A massive variety of blooms of all sizes and colors were on display at the annual Aiken Camellia Show on Saturday, and the show will continue today from 1 to 5 p.m. at the Aiken Mall.
The annual show is hosted by the Aiken Camellia Society with cooperation by the Augusta-Aiken Chapter Ikebana International and Bonsai Displays.
The show was first started in Aiken 62 years ago, and Lee Poe, co-chairman of the show, who has been involved with the show for 60 years, he has seen it grow and change over the years.
This year's show has been bigger, he said.
“It's larger than normal,” Poe said. “We have 2,002 blooms here today. The weather has been great for camellias.”
“We have around 500 to 600 more blooms than normal,” added Jim Dickson, co-chairman of the show.
“When it first started, professionals were exhibiting their blooms in the show, and that was a real problem when it started years ago,” Poe said. “It's mainly for hobbyists. The winter colony people back then were the main growers.”
This show draws many people, which is a great aspect for Poe.
“I love being able to walk around and talk to people and see their thought processes,” Poe said. “You make good friends here. I enjoy having the contacts with people you meet and work with.”
Along with all of the camellias on display at the show were many flower arrangements and bonsai from the other two groups that joined the Aiken Camellia Society this year.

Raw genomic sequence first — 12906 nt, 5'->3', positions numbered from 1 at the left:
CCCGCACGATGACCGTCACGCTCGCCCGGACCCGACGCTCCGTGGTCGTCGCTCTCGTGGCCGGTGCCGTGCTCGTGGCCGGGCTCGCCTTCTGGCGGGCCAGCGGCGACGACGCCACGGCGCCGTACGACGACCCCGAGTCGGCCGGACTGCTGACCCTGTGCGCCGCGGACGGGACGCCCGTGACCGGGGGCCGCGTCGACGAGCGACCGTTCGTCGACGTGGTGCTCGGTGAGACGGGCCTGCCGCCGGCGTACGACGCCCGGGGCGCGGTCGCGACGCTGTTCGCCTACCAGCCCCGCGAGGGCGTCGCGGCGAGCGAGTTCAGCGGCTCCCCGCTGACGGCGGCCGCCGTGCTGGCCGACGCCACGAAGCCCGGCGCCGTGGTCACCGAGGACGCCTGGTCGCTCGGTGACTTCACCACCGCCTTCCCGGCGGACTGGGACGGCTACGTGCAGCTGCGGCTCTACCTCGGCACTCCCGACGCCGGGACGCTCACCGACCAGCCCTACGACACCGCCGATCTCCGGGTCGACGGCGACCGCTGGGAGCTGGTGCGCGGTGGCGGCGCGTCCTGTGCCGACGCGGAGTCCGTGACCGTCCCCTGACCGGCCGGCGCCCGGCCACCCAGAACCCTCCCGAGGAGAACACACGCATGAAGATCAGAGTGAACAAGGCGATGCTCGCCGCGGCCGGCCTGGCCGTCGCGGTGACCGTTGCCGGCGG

“They add color and interest to our show,” Poe said. “We enjoy having them here.”
This year has been great in more ways than one, Poe said. Not only have the blooms been great, but the turnout this year has been, as well.
“There are a good number of people here this year,” Poe said. “It has been better than past years. You get to talk to a lot of people.”
“I think it's incredible that there are so many participants and blooms here this year,” Julia Leisenring added. “This is one of the most spectacular shows we've ever had.”
Along with people simply showing up to look at the display of camellias, Dickson said that's not the only reason the show has been so great.
“We had a huge amount of new people coming from the local area and bringing their blooms,” Dickson said. “Camellias draw really nice people. ... We had 27 judges come from out of town, and they were really top-notch people.”
Eddie Mann, vice president of the Aiken Camellia Society, not only helps out with the show but exhibits, as well.
“My mother grew them, which is how I got started,” Mann said. “I just started adding more and more bushes. I won the Best Bloom in Show in 1985 for a mathotiana.”
The purpose of a show like this is not only to display the camellias many people have grown, but also to bring people to join the society.
“We encourage local people to participate and would like them to join,” Mann said.
The Aiken Camellia Society will hold a camellia auction on Feb. 14 at 7 p.m. at St. John's United Methodist Church in Ward Hall, 104 Newberry St. N.W.